Reprod. Health Matters | November 21, 2013Read the Publication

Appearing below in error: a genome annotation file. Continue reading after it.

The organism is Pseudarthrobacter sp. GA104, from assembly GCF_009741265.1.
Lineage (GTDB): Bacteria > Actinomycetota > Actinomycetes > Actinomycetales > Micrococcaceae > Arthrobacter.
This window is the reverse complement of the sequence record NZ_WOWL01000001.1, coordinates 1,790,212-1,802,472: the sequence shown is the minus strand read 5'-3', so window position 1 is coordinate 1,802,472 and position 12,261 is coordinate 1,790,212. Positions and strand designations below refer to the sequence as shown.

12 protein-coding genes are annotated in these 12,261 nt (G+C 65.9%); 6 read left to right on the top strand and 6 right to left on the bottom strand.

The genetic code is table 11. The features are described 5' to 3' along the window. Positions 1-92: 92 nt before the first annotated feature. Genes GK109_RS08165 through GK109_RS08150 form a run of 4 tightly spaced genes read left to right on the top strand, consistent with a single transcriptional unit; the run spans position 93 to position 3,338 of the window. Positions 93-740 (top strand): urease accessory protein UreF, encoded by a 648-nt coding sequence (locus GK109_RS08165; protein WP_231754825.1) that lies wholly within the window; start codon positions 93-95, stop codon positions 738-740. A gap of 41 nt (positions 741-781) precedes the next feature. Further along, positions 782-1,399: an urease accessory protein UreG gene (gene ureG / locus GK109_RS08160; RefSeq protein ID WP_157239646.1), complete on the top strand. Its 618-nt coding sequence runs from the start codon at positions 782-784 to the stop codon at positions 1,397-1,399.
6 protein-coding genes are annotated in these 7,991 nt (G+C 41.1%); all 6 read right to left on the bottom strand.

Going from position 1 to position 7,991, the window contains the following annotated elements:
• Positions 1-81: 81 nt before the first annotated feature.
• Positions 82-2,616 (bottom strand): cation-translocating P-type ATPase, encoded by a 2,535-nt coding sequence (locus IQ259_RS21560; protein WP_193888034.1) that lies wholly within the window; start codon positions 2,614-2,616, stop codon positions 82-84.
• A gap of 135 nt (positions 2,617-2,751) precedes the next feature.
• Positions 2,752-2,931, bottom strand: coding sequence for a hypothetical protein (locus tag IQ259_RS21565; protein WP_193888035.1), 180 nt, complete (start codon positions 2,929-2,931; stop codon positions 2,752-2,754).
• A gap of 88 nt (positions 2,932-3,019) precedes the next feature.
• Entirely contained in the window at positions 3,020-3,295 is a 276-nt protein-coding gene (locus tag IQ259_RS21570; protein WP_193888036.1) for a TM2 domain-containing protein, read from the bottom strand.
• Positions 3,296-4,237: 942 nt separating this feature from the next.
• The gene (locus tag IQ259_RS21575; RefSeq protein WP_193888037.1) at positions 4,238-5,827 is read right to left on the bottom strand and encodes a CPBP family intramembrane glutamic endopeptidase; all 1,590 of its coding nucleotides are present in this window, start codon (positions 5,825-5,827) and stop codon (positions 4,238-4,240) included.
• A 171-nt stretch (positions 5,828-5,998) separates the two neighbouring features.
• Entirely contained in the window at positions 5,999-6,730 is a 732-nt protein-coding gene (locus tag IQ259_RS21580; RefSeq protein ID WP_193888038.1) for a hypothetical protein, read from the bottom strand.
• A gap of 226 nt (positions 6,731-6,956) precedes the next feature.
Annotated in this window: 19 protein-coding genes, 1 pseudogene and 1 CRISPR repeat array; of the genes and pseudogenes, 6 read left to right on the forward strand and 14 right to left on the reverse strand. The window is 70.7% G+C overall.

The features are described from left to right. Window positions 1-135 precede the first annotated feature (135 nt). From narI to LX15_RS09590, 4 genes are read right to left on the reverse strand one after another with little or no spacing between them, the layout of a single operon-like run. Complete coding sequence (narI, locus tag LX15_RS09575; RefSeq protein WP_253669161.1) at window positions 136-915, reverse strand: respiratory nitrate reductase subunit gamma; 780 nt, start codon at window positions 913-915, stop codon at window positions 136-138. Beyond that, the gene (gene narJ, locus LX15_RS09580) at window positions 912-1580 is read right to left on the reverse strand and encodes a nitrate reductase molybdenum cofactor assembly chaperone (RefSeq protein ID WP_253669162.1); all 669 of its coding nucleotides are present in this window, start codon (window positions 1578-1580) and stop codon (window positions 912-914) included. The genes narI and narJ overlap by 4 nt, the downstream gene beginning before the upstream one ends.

This paper explores the intended and unintended consequences of the selection of MDG 5 as a global goal, together with its respective targets and indicators, and places what happened to MDG 5, and sexual and reproductive health and rights more broadly, into the context of the development model that was encoded in the MDGs. Over the last decade, as the MDGs increasingly took centre stage in development and their use evolved, they were inappropriately converted from global goals into national planning targets. This conversion was particularly detrimental in the case of MDG 5. It not only created a narrowing in terms of policies and programming, but also had an enormous impact on the discourse of development itself, reshaping the field in terms of the organization and dissemination of knowledge, and underscoring that the process of setting targets and indicators is far from neutral but encodes normative values. Looking forward, it is not adequate to propose an MDG+ framework based on the same structure. Sexual and reproductive health and rights must be placed back into the global discourse, using development to empower women and marginalized populations, and to address structural inequalities that are fundamental to sustained social change. The new development framework should include a strong narrative of social transformation in which fit-for-purpose targets and indicators play a role, but do not overtake or restrict the broader aims of advancing social, political, and gender justice.